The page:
By Mariann Utrosa • February 27, 2017

How To Protect Your Mobile Devices While Traveling


My friend’s 21 year old son set out on a 2 week hiking trip across part of South America.  After arriving in Cartagena, Columbia, it took all of 12 hours for his cell phone to be stolen.  Was his cell phone configured for maximum security to protect his data just in case it was lost or stolen … or did he have to call his Mom?

Correct answer: “Collect call home to Mom”.

Misplaced or stolen smartphones can be far more invasive than simply losing a contact list or important phone numbers.  Our personal electronic devices control access to our photos, social media accounts, important documents, text messages, etc. and are essentially a gateway to our personal information and life.  If a thief or whomever finds a misplaced device can figure-out how to access it … they gain access to everything it contains.

When traveling, we should always look for a hard-wired internet connection for personal or sensitive activity like banking.  It’s convenient and tempting to check online bank or credit card accounts from a smartphone or other mobile device, but internet security experts warn that hackers who are logged into the same network could be watching traffic and figuring-out what we’re up to.  The chance is slim, but it’s a possibility.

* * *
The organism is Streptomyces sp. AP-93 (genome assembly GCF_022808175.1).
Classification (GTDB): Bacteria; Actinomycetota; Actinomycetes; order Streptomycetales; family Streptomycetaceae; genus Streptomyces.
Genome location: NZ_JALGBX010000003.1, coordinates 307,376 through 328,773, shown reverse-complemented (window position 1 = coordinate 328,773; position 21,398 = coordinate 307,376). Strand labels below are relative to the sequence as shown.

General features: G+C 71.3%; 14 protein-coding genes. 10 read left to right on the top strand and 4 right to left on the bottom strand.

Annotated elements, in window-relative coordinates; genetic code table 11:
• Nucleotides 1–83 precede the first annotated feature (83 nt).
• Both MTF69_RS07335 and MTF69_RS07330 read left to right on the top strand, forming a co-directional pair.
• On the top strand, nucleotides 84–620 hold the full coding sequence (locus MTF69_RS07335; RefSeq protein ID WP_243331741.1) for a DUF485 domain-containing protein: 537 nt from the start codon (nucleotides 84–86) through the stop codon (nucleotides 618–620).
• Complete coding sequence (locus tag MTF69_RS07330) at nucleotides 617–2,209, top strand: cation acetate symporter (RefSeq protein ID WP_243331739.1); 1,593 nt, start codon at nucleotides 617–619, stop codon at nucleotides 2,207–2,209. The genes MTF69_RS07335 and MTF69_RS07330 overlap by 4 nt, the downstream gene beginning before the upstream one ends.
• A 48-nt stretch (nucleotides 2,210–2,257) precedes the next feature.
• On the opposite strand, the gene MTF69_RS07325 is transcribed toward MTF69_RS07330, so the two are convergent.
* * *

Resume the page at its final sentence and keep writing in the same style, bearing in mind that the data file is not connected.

Hotels often provide free WiFi throughout their premises and hackers - being the opportunistic & clever creatures they are - will sometimes create and broadcast fake ‘open’ hotspots alongside authentic networks to fool individuals into connecting.  To avoid fakes, only connect to hotspots or available connections that are indicated by some reliable authority and which are secured with a strong password.

There are many methods and mechanisms for tightening security on our smartphones, such as: disabling any file sharing, using a PIN or password to gain access, decreasing the time before a screen locks, and keeping operating systems and apps up to date.  Whenever it’s not in use, disabling WiFi and Bluetooth altogether helps ensure our devices are not visible to others.

Ultimately, like so many things, smartphone security comes down to Life Rule #1: “use common sense”.  Thinking twice, paying attention and avoiding the traps of convenience are our best defence against being hacked or stolen from.  Remember to log-out of all sites when sessions are finished and of course, if all else fails … call your mom.